Alternative Correct Indicator Wiring

There is no requirement for a fully-closed indicator to light up when a gate is CLOSED. It is just as reasonable for it to light up when the gate is OPEN. In the 3-dimensional model to the right, the "CLOSED" indicators for the diverter gates are replaced by "OPEN" indicators (OP), which light up green as soon as the gates crack open. The icon next to the model behaves the same way as it did when the model used "closed" indicator lights This model functions the same as the previous model in all other respects. Try operating it.

For an indicator to light up when its gate opens, it must be wired to the NORMALLY CLOSED (NC) contacts of the limit switch, which break the circuit when the gate hits the switch's actuator arm, instead of the NORMALLY OPEN (NO) contacts. A type of limit switch with normally closed contacts is used on your refrigerator door to turn out the light inside when the door is closed.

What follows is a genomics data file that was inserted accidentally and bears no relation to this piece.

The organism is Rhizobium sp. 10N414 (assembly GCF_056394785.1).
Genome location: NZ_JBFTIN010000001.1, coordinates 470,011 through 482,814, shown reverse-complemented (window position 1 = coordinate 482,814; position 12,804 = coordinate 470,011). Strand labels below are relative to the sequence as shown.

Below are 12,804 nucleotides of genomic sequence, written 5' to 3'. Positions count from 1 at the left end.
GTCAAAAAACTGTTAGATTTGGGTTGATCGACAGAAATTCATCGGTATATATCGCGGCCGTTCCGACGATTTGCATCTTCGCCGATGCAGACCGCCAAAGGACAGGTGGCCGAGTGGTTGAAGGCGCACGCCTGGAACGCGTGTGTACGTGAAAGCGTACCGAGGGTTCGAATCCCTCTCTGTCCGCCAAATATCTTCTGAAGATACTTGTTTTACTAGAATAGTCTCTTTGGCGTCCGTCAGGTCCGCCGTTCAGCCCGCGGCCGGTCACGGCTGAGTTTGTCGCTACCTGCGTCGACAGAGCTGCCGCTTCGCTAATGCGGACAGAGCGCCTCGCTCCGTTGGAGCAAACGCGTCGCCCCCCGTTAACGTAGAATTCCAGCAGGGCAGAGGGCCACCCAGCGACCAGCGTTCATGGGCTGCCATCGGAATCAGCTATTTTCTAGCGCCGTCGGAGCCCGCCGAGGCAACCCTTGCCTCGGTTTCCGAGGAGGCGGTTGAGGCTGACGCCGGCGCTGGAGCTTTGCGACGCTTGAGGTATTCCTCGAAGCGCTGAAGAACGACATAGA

The normally closed contacts are important for safety reasons when a gate is driven by an electric motor. They remove power from the motor when the gate reaches its limits of travel in either direction, so the motor doesn't burn up trying to drive the gate through a piece of steel or throw the gate out onto the floor. When a gate is driven by a pneumatic cylinder there is no need to cut power. In fact, if power to the air compressor is lost, the system will lose pressure and the gate can drift out of position.

The placement of a fully-closed limit switch is critical. If it is too far in, the gate will hit the side of the chute before it hits the switch, so it can pop circuit breakers or overheat. If the switch is too far out, the gate will never close completely, and grain can leak into the wrong chute.

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